EL CAMPIN PA
The main left and right line array hang for the El Campin Adamson PA each consisted of 15 E15’s, with two SpekTrix and two SpekTrix Ws hung underneath. The subs stacked underneath the main hangs consisted of eight T21’s per side. The outer subs for the side seating consisted of nine SB1000’s per side stacked in a three deep end-fire array. This kept the outer subs covering the side seating without too much interaction on the floor. The side hangs consisted of twelve Y18’s over four Y10’s. For front fill, four Y10’s per side and four SpekTrix across the front edge of stage were used. The first delay line, situated behind FOH, consisted of three SpekTrix cabinets per side. For the stands, three delay lines per side were used. The first delay line consisted of four E15’s either side, repeated for the second delay line and then the last delay line consisted of two stacks of eight Y10’s. The delay time for the first delay line was 195ms, 280ms for the second and 360ms for the third.
The way the system was run started with a left right output, front fill and sub feed from Pab’s Avid Venue console into two XTA 448s, which acted as Matrix Mixers taking those signals and splitting them out into each speaker position. So every single speaker position had an individual feed from FOH. That got distributed to all the amps and processors. All the processing was taken care of by an assortment of Lake LM26’s and DLPs. The amplifiers consisted of Lab.gruppen 10,000’s, 7000’s, 6400’s, 3400’s, PLM 10,000’s and 20,000’s.
Ewan’s design process for the concert started with a 3D model of the stadium supplied by C.Vilar. That set the plans for the initial design. Once he got the seating plot and stage position, using Shooter and Adamson’s new 3D prediction and control software, Blueprint, he designed all the angles in the PA and gave C.Vilar the relevant amplifier and processor information.
C.Vilar Amplification who own one of the largest Adamson inventories in South America and is a beta partner for Project Energies, supplied the entire PA at El Campin. Recent Colombian productions with C.Vilar at the helm include FIFA, Coldplay, US President Barack Obama’s recent visit, The Cartagena Classic Music Festival, Rock al Parque and The Bicentennial Celebrations of Colombia in Bogota. Sound Designer Leonardo Vilar, who worked alongside McDonald at El Campin, commented at the concert: “Energia’s global network is growing rapidly and it’s exciting to be a part of the vision from the beginning. Energia is without question the world’s leading concept as far as innovation and interactivity is concerned. Many of Adamson’s competitors have launched products with small incremental improvements in their driver technology, but no one has a package quite as revolutionary as the short and long term vision of Project Energia.” C.Vilar also stocks Adamson Y18, Y10, T21, SpekTrix, Metrix, SX18 and M series. “Huge credit goes out to Leo and his team for implementing a flawless system,” commented McDonald.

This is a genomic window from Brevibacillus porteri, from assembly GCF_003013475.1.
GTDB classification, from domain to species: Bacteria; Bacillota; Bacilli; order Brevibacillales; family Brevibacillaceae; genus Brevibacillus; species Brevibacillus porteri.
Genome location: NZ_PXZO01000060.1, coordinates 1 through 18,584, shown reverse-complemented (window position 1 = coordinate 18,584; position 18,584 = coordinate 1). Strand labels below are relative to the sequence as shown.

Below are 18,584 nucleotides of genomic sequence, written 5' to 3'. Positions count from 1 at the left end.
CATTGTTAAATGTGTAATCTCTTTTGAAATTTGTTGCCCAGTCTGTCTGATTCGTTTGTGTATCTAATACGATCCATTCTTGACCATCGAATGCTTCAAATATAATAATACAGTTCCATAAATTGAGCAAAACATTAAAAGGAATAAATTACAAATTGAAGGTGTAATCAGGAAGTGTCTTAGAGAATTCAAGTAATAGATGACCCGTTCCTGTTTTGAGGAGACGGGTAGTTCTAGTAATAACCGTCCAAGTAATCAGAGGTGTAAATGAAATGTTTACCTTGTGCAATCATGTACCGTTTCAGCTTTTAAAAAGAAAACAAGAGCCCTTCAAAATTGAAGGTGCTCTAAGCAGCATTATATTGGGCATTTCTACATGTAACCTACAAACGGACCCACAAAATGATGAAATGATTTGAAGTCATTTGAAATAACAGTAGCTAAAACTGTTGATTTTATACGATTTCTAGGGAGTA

FRONT OF HOUSE MIX
On stage, the band line-up consisted of Paul McCartney on vocals, bass, electric and acoustic guitars, mandolin and pianos, Rusty Anderson on lead guitar, Brian Ray, guitar and bass, Paul ‘Wix’ Wickens on keyboards and drummer Abe Laboriel Jr. Pab mixed the show on the Avid VENUE, using 72 inputs. The desk travels with the tour and is part of a hire package from Clair Brothers. He explained how he uses the Venue. “I have programmed the desk up on a snap shot basis for each song. So when we say do Live And Let Die, I recall that snapshot and everything should fall into place fairly accurately. Then I mix from that position. FX and dynamics wise, I use what is on board with the Venue Pack. For example I use a Sony Oxford for the vocal EQ, as a plug in and I also use the Eventide Anthology Package for harmony delays.”
As Paul McCartney approaches his 70th birthday, his performance and band continue to breathe new life into classic timeless songs. At the soundcheck, a select audience was treated to a half hour set including Penny Lane, and Yesterday. A few hours later, an ecstatic 33,000 sold out crowd witnessed a non stop two and a half hour set covering McCartney’s career. Opening with a blistering version of Magical Mystery Tour, other highlights included majestic versions of Band on the Run, Jet, Hey Jude and My Valentine from the new album. Live And Let Die, used pyrotechnics in front of and behind the stage. Helter Skelter then Golden Slumbers brought the show to a close. After the gig at FOH control, smiles and handshakes all round. Pab concluded: “One of the great things about using the E15 was the amazing delivery of clarity, punch and throwing capability. I kept wanting to tame the sound that was right in your face. Normally you are trying to get a PA to do just that but we had no problems tonight. A very very efficient speaker indeed in all areas of vocal and band dynamics from a delicate song like Blackbird to the dB demanding Live And Let Die. The interesting thing was not during the show but afterwards when all the comments and remarks from individuals associated with the tour said the sound tonight was amazing everywhere.”